medical patients experienced a decreased death rate from shock and cardiac arrest
sepsis rates decreased for all patients
medical patients had lower rates of pressure ulcers, sepsis and mortality, and length of stay decreased by an average of 0.67 days
The solution?
do not be shy to speak up and report unsafe working conditions
LPNs and fellow team members need to band together and collaborate on a “plan of attack” for prioritizing care and balancing workloads
delegate some tasks to health care aides as appropriate
ask family members to assist with as much care as they can
feel empowered to call a meeting with her manager to discuss the staffing issues and pick their brain for any ideas on working in such an environment.
Today’s nurses continue to experience high levels of burnout, absenteeism, turnover and fatigue, and lack of job satisfaction. Nurses experiencing burnout no longer believe that they can make a difference.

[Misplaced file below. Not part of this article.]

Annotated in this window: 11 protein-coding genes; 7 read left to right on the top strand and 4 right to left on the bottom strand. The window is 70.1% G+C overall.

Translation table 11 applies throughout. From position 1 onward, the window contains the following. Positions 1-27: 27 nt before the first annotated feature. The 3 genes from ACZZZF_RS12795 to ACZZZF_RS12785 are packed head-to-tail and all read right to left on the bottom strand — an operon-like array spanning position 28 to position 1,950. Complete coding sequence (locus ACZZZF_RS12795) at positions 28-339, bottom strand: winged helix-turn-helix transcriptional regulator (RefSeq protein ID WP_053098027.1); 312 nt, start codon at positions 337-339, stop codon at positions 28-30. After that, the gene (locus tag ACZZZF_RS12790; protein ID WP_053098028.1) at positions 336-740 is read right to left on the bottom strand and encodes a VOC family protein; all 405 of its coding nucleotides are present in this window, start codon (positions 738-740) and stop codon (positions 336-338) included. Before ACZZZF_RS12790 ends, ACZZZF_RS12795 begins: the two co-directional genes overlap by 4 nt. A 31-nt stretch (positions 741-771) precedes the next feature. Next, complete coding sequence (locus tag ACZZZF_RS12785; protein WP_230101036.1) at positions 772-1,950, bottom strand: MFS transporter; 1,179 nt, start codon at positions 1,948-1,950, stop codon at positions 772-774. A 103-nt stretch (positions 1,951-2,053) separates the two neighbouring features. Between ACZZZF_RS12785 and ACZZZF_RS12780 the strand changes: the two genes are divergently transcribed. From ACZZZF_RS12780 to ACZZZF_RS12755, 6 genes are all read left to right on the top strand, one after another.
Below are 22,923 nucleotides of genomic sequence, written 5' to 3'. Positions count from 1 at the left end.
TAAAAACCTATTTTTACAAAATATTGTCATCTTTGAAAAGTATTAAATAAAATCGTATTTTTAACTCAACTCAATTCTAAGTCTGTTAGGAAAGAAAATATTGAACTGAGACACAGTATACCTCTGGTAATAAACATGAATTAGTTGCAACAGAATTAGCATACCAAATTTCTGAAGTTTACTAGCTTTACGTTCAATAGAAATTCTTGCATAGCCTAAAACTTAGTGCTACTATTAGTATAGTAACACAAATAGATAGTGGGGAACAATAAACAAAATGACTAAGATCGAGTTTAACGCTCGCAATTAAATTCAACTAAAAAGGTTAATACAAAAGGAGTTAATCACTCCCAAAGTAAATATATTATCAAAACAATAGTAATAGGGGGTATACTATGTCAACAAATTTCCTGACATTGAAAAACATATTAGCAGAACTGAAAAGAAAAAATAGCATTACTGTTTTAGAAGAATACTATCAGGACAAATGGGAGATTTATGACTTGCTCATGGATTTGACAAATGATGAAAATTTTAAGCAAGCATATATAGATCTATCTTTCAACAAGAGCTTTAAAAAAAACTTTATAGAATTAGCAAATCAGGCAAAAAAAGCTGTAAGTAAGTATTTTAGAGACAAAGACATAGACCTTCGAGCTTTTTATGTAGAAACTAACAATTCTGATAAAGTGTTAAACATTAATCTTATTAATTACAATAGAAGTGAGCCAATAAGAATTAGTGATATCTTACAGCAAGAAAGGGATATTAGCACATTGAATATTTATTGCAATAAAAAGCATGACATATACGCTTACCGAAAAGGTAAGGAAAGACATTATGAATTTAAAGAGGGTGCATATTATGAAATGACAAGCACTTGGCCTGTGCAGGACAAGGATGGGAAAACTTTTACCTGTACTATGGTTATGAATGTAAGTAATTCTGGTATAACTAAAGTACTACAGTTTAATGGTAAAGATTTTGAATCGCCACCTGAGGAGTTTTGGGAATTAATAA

There is undeniable evidence showing that there are increases in infection, hospital stays, complications and repeat admissions when there are unsafe staffing levels. We need to take a leadership role in our workplace, and advocate for our workplace rights, and our clients rights.
It is our legal and ethical obligation.
Berry, D. L., & Curry, P. (2012). Nursing Workload and Patient Care. Ottawa, Ontario: The Canadian Federation of Nurses Unions.
Camphor, S. (2013, January 10). Literature Review: Safe Nurse Staffing. RN Journal. Online, Worldwide, Worldwide. Retrieved from http://rnjournal.com/journal-of-nursing/literature-review-safe-nurse-staffing
Canada, S. (2005). Correlates of medication error in hospitals. Retrieved January 4, 2014, from Statistics Canada: http://www.statcan.gc.ca/pub/82-003-x/2008002/article/10565-eng.htm